Live Theatre in partnership with the Port of Tyne
Live Theatre, Newcastle
Tyne is Live Theatre’s major contribution to the Festival of the North East 2013. Author Michael Chaplin is writer-in-residence at the Port of Tyne and in 2011 walked the tidal length of the river, reflecting on what he saw, the stories he heard and the people he met in his book Tyne View.
He has taken parts of the book, added a wide variety of music (Musical Director Kathryn Tickell) ranging from Tyneside traditional songs to pieces by Jimmy Nail and Sting, along with additional spoken material from local writers Sid Chaplin, Julia Darling, Tom Hadaway and Alan Plater, all of whom also had a relationship with Live, to create what is essentially a scrapbook about the river. In addition he has included a fair amount about the theatre itself which sits almost upon the Quayside and was originally a chandler’s shop / warehouse.
This is both a strength and weakness, for scrapbooks are essentially “bitty”, so to tie all these disparate sources together into a coherent whole he has created a story about recently bereaved brother and sister Mark and Kate and their late father Ralph and Ralph’s own personal scrapbook which details his interest in—in fact, almost obsession with—the river.
To work as anything more than a formal device, this story has not only to be believable but must also involve the audience by holding our interest in its own right. To do this, Chaplin gives us a fairly complex backstory about this family and their relationships which is gradually revealed as the play progresses. It works, not least because of the performances of this family: Victoria Elliott as Kate, Paul Dodds as Mark and George Irving as Ralph.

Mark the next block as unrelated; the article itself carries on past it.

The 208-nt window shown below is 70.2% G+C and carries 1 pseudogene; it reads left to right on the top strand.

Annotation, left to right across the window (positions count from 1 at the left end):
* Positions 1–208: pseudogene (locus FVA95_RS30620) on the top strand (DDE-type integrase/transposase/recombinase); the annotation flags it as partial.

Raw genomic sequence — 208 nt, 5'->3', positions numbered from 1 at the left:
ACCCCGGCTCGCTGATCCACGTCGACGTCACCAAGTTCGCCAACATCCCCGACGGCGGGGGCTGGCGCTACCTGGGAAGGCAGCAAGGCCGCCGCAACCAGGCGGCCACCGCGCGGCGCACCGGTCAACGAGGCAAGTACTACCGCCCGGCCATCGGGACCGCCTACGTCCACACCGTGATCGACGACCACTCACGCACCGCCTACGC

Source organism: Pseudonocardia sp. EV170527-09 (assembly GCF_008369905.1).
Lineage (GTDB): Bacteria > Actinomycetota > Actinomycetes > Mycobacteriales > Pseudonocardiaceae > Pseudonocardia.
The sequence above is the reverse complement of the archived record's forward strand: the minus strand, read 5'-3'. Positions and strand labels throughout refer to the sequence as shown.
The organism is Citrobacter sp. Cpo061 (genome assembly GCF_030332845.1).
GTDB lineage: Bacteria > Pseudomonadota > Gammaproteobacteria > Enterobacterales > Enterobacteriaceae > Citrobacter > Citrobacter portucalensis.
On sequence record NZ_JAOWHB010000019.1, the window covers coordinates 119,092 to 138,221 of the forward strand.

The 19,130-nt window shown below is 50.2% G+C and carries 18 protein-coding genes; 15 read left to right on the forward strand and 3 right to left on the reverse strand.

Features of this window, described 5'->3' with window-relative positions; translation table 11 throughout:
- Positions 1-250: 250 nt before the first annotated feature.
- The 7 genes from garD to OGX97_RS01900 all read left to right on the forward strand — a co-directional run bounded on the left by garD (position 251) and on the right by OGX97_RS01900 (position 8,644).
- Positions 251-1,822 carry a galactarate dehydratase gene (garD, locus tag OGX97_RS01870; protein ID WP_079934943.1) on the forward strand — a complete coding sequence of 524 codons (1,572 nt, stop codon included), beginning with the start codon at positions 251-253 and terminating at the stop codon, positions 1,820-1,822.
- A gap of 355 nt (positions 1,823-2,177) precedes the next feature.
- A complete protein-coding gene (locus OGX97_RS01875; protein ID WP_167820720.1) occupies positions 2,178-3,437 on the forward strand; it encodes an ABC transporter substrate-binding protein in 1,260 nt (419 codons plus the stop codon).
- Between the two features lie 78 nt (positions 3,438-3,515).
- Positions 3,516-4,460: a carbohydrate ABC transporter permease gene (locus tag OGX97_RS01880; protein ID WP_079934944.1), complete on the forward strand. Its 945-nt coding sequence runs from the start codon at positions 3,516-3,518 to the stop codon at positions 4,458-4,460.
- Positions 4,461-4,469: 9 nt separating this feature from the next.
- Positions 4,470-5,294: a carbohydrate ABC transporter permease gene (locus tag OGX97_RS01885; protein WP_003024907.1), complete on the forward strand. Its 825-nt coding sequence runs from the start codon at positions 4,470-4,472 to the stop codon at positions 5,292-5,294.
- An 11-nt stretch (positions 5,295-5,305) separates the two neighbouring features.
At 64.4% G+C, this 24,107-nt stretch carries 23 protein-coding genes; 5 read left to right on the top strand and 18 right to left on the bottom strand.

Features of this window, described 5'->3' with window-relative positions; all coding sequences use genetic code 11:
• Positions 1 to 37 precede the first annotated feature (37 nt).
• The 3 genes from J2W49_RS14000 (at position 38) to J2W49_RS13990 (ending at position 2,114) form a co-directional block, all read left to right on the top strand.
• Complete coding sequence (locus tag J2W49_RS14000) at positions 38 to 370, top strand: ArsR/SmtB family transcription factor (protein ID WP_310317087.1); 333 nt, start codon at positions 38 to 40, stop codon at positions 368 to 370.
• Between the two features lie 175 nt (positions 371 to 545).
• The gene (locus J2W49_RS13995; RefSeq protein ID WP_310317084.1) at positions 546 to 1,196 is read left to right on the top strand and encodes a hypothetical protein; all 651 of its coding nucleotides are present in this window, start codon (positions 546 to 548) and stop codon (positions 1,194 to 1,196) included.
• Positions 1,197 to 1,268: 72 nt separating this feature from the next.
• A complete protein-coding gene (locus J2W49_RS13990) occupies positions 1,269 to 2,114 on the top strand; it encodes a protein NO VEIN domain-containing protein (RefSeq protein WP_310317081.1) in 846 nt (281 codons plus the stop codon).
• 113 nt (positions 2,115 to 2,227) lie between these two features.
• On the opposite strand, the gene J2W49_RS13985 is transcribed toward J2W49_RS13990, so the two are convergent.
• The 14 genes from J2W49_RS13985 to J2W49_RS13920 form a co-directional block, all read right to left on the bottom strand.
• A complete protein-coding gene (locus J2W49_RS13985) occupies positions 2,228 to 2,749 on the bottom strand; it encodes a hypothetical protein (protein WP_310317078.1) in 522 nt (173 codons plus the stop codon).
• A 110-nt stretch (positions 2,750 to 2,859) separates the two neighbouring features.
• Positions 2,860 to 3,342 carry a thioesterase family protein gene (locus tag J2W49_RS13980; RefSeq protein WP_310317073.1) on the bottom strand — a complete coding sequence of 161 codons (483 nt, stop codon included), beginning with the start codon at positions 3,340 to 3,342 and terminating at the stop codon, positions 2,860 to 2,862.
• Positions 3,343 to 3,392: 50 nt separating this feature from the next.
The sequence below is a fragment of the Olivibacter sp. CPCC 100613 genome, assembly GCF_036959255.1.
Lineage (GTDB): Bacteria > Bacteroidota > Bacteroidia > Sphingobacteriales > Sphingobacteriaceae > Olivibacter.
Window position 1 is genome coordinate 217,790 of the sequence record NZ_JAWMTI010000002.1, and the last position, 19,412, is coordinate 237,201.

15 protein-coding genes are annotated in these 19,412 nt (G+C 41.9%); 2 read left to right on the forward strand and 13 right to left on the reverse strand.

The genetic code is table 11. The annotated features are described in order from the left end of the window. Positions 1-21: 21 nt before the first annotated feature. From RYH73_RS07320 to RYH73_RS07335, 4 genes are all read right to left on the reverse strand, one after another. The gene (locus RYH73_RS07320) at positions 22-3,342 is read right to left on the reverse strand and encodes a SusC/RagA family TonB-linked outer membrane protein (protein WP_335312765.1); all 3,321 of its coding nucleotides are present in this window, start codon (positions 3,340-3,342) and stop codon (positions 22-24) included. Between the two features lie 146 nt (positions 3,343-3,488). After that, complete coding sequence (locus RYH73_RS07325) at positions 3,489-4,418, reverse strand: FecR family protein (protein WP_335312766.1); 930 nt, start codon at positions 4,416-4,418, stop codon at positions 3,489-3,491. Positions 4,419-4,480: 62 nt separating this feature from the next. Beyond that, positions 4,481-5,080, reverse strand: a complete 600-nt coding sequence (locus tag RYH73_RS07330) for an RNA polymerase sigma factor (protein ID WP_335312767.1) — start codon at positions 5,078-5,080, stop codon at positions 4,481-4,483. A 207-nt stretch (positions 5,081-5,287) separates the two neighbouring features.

Playing some thirty other parts (and a range of musical instruments) are Zoe Lambert, Jane Holman, Assad Zaman and Phil Corbitt, and all seven, at various times, join in the singing. It’s a multi-talented cast—which, to be honest, we would expect of Live Theatre—and under Max Roberts’s direction they move the play along at a good pace.
It is inevitable, in such a piece, that there will be some parts which feel shoe-horned in—how can you do a play about the Tyne without mentioning x or y?—but the cast carry them off with only a slight sense of discontinuity at the start. Julia Darling’s short piece The Women Who Painted Ships is one such, but it is so beautifully written and Lambert and Holman perform it so well that that momentary jolt is quickly forgotten.
It would have been so easy to make the piece a kind of animated lecture or a series of sketches with nothing to bind the whole thing together but the theme, but Chaplin has taken the more difficult route, to find an approach which not only enables him to pass on all the important information but to do it in a way which involves the audience in a human story with real people in whom we can believe and to whom we can relate.
This has been one of the last events of the Festival of the North East 2013 and provides a fitting culmination for a month of celebrating the region.